If adopted as proposed, there would be a grace period for economic development agreements entered into before September 1, 2019.

New definitions for “internet order” and “order placed in person”

The proposed amendments also create a definition for “internet order,” to “distinguish an order placed through the internet as opposed to an order placed in person at a seller’s location.”

When a seller helps a customer by placing an online order for an item that’s not in stock, is the order categorized as placed in person or over the internet? Similarly, when a customer in a store pulls out a mobile device and places an order online rather than by standing in line, is the order considered to be placed in person at the store or over the internet? As the rule stands, it's not obvious.

The comptroller hopes to clear the confusion by amending “order placed in person” to include:

  • When a purchaser is physically present at a seller’s location and the seller places an order for the purchaser using the seller's system, computer, or other device
  • When a seller uses the internet, a phone, or a catalog to make an order on behalf of a customer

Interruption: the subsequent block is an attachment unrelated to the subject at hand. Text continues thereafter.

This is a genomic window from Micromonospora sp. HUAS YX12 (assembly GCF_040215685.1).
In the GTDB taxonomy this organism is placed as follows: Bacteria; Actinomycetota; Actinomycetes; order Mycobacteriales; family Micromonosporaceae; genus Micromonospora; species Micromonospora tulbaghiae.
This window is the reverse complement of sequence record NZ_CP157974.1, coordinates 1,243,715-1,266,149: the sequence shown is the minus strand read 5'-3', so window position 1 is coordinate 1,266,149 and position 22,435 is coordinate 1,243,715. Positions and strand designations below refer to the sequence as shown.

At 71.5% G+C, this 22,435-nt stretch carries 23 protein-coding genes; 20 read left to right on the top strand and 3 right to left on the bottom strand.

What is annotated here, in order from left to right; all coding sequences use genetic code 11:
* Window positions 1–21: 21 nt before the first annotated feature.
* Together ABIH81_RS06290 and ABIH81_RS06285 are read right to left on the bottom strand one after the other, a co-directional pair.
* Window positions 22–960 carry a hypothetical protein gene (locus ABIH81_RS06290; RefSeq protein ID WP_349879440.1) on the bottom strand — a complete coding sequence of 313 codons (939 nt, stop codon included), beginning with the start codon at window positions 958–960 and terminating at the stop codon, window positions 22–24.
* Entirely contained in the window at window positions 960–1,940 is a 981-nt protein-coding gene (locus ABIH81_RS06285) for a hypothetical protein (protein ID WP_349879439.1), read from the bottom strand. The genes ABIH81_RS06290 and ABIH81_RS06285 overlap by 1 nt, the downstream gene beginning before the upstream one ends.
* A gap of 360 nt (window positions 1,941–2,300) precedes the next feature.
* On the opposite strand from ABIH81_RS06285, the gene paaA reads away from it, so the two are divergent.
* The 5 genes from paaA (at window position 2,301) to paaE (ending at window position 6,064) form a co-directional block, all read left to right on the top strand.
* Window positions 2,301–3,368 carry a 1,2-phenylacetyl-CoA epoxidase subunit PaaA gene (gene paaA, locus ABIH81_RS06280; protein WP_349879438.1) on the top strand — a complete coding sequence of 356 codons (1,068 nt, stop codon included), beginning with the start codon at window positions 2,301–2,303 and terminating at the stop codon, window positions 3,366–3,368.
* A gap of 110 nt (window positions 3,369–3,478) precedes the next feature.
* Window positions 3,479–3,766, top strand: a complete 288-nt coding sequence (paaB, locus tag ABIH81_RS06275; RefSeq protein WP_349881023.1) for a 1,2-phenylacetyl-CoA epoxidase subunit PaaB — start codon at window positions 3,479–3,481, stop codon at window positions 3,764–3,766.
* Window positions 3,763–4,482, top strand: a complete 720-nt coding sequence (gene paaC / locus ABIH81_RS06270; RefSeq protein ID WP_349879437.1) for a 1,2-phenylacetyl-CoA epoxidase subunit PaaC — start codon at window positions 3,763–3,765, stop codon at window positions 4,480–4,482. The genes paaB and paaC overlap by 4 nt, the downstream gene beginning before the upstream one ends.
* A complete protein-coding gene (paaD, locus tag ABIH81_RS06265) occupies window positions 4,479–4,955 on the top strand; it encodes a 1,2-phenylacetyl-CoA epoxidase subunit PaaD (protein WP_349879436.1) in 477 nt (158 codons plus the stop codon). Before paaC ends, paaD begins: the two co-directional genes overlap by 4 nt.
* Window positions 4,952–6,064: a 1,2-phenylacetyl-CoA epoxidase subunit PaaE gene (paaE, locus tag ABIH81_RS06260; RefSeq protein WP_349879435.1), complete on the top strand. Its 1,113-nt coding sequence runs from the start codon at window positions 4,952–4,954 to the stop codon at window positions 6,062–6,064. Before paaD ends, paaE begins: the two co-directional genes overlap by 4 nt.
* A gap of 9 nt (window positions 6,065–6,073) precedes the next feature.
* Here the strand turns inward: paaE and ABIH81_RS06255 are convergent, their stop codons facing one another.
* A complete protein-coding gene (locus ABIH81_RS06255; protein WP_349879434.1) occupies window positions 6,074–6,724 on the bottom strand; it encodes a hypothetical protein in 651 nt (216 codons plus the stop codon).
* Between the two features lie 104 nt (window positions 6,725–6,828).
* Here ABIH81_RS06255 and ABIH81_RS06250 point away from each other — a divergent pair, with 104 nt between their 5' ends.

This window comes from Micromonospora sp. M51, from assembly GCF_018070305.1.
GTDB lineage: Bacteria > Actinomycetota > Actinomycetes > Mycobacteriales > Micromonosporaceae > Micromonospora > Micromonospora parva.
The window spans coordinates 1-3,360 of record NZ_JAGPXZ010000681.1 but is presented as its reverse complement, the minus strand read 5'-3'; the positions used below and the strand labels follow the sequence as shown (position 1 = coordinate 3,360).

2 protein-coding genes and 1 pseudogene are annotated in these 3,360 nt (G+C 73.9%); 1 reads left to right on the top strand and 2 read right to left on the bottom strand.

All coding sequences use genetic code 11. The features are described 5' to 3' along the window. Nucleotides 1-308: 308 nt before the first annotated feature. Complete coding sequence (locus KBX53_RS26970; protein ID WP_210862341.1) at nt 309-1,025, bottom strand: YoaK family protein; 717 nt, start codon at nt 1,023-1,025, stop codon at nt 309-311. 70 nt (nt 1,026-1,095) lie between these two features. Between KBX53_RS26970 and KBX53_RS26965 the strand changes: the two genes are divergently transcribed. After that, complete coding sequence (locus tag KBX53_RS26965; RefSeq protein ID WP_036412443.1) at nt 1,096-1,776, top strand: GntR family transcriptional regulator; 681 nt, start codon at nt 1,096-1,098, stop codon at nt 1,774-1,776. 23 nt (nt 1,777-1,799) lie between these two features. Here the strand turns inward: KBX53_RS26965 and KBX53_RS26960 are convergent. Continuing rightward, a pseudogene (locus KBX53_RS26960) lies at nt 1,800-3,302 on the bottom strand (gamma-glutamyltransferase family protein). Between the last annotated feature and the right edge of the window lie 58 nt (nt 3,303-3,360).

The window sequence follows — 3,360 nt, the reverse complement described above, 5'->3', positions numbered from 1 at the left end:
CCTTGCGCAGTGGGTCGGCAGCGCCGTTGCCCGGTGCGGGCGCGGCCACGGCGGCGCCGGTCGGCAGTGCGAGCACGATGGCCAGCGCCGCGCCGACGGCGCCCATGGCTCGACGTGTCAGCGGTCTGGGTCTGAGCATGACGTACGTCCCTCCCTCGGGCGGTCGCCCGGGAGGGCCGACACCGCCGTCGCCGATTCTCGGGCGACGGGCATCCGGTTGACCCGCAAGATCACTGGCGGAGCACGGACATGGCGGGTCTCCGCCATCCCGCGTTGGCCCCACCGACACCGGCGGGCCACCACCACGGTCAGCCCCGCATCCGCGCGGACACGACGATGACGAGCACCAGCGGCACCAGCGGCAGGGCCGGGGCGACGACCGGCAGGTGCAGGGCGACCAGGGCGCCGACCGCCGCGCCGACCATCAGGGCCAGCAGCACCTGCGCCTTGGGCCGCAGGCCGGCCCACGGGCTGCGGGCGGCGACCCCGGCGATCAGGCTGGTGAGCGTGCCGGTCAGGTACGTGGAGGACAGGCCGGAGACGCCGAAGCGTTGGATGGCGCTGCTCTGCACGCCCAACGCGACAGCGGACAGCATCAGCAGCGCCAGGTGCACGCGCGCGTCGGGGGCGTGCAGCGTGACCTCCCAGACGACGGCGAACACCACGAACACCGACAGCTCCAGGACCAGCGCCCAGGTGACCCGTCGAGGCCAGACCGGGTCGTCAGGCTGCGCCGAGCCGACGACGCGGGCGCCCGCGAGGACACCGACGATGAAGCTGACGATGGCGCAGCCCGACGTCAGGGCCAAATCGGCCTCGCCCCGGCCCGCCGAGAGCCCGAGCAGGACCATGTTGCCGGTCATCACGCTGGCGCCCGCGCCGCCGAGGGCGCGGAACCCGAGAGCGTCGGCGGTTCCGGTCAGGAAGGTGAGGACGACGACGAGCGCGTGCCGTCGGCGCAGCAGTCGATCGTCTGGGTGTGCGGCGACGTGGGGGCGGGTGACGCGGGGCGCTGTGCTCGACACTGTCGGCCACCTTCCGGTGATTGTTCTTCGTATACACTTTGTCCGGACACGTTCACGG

Since a purchaser may also use a personal mobile device, “order placed in person” specifically excludes internet orders placed from a purchaser's device when the purchaser is physically present at a seller's location.

Proposed changes for out-of-state sellers

Texas already requires remote sellers with $500,000 or more in annual sales in the state to collect and remit sales and use tax under its economic nexus rule. It also requires marketplace providers (e.g., Amazon, Etsy) to collect and remit sales and use tax on behalf of their marketplace sellers. Both requirements took effect October 1, 2019.

The proposed amendments for out-of-state sales bring TAC §3.334 up to date, while clarifying that out-of-state sellers and marketplace providers must collect the local use tax rate in effect at the destination of the sale. This could be the consumer’s residence, a store (if the consumer buys online and picks up in store), or even a warehouse — wherever the consumer gets hold of the goods.

The amendments also implement the single local use tax established by House Bill 2153. Remote sellers can elect to collect a single local use tax rate for all sales into the state instead of the different rates in effect in each jurisdiction.